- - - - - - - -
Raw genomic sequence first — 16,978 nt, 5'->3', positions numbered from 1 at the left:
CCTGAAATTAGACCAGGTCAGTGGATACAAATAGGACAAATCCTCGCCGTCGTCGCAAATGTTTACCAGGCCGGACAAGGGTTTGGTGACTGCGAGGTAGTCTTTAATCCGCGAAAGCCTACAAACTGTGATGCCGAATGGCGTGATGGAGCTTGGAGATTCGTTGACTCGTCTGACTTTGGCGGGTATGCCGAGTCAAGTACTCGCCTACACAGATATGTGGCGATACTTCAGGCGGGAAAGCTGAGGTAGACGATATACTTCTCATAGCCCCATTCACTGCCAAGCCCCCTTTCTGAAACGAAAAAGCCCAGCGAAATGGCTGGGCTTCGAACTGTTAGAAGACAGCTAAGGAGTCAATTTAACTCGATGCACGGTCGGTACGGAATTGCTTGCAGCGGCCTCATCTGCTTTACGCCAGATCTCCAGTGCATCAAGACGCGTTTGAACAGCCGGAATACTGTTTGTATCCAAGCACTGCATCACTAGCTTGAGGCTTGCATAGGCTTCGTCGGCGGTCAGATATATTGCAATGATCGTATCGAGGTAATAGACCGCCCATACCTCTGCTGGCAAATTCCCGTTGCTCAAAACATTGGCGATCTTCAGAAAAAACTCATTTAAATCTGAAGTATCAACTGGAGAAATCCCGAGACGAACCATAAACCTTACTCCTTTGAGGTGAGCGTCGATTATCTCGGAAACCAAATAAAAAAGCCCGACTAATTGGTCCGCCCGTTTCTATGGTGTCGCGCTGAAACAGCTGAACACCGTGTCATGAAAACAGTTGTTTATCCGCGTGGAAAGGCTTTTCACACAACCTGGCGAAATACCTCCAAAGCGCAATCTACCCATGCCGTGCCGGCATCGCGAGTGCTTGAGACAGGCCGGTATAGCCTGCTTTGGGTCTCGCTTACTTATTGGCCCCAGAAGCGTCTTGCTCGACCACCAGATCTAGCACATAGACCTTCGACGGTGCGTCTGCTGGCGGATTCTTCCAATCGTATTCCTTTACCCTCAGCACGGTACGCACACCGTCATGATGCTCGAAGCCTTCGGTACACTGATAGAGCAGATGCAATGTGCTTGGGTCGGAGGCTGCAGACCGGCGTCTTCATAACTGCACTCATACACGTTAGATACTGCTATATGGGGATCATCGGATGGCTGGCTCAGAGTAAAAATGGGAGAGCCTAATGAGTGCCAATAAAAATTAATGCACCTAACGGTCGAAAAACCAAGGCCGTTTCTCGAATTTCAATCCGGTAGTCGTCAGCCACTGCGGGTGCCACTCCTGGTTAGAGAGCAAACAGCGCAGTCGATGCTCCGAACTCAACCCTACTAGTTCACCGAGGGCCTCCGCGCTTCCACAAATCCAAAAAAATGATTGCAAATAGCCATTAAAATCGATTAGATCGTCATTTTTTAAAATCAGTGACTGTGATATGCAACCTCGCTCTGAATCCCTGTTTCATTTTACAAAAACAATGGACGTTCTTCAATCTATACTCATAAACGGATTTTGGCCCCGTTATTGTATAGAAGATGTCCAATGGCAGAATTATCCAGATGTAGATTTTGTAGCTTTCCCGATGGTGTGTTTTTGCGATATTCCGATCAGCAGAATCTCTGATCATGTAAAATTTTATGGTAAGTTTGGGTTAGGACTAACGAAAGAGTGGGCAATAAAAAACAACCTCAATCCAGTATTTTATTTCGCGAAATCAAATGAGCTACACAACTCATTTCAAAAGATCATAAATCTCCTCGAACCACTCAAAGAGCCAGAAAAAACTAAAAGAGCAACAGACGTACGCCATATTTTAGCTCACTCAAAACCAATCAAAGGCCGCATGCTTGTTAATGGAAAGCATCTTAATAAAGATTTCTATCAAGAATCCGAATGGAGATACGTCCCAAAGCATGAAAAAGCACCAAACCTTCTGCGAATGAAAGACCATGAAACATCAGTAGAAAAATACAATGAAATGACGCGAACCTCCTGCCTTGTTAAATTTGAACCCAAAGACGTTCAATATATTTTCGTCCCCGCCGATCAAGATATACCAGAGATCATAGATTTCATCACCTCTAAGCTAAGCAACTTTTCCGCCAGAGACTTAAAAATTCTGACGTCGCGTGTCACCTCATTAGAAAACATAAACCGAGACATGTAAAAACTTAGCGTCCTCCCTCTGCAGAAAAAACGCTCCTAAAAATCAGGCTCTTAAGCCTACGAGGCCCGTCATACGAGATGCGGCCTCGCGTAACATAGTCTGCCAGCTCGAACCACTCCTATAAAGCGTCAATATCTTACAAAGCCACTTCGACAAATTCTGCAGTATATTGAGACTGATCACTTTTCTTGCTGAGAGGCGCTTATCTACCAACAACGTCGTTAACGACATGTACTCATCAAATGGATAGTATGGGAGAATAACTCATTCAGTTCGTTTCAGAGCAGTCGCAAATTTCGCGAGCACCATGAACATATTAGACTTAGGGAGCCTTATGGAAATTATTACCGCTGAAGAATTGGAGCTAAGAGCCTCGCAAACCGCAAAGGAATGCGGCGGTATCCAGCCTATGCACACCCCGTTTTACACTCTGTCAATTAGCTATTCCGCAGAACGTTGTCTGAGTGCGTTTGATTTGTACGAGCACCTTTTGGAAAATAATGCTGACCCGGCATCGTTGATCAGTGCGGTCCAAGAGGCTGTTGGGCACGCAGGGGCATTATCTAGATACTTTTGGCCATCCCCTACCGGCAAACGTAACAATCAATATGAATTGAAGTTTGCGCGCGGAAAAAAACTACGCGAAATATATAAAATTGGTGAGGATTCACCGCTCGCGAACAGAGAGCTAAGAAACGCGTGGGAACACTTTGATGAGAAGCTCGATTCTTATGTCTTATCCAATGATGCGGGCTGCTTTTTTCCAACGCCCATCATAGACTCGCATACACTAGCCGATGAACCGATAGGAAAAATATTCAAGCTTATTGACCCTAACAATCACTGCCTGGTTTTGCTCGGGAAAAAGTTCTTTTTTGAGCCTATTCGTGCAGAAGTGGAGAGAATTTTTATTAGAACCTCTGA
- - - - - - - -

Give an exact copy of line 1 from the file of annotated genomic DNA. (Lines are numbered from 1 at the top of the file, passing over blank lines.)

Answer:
Raw genomic sequence first — 16,978 nt, 5'->3', positions numbered from 1 at the left: